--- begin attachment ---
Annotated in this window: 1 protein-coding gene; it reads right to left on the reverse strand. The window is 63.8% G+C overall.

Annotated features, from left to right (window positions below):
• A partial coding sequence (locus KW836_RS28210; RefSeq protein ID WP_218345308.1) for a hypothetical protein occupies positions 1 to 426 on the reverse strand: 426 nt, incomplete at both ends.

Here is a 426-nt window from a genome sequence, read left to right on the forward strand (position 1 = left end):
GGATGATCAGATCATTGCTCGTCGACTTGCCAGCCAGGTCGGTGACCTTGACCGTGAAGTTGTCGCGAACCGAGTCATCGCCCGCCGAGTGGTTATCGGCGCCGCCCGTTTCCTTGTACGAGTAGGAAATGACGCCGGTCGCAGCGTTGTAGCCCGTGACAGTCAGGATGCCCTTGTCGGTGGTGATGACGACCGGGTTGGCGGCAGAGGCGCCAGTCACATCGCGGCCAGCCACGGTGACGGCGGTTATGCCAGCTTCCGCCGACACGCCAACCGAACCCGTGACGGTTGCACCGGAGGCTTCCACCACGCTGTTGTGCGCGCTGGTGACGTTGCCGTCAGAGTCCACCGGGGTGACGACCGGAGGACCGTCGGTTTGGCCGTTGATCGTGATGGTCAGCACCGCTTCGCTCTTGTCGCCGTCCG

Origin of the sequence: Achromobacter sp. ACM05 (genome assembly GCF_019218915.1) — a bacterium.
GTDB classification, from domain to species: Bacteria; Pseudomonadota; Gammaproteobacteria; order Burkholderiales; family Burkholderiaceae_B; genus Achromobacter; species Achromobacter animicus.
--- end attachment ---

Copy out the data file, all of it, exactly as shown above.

Annotated in this window: 1 protein-coding gene; it reads right to left on the reverse strand. The window is 63.8% G+C overall.

Annotated features, from left to right (window positions below):
• A partial coding sequence (locus KW836_RS28210; RefSeq protein ID WP_218345308.1) for a hypothetical protein occupies positions 1 to 426 on the reverse strand: 426 nt, incomplete at both ends.

Here is a 426-nt window from a genome sequence, read left to right on the forward strand (position 1 = left end):
GGATGATCAGATCATTGCTCGTCGACTTGCCAGCCAGGTCGGTGACCTTGACCGTGAAGTTGTCGCGAACCGAGTCATCGCCCGCCGAGTGGTTATCGGCGCCGCCCGTTTCCTTGTACGAGTAGGAAATGACGCCGGTCGCAGCGTTGTAGCCCGTGACAGTCAGGATGCCCTTGTCGGTGGTGATGACGACCGGGTTGGCGGCAGAGGCGCCAGTCACATCGCGGCCAGCCACGGTGACGGCGGTTATGCCAGCTTCCGCCGACACGCCAACCGAACCCGTGACGGTTGCACCGGAGGCTTCCACCACGCTGTTGTGCGCGCTGGTGACGTTGCCGTCAGAGTCCACCGGGGTGACGACCGGAGGACCGTCGGTTTGGCCGTTGATCGTGATGGTCAGCACCGCTTCGCTCTTGTCGCCGTCCG

Origin of the sequence: Achromobacter sp. ACM05 (genome assembly GCF_019218915.1) — a bacterium.
GTDB classification, from domain to species: Bacteria; Pseudomonadota; Gammaproteobacteria; order Burkholderiales; family Burkholderiaceae_B; genus Achromobacter; species Achromobacter animicus.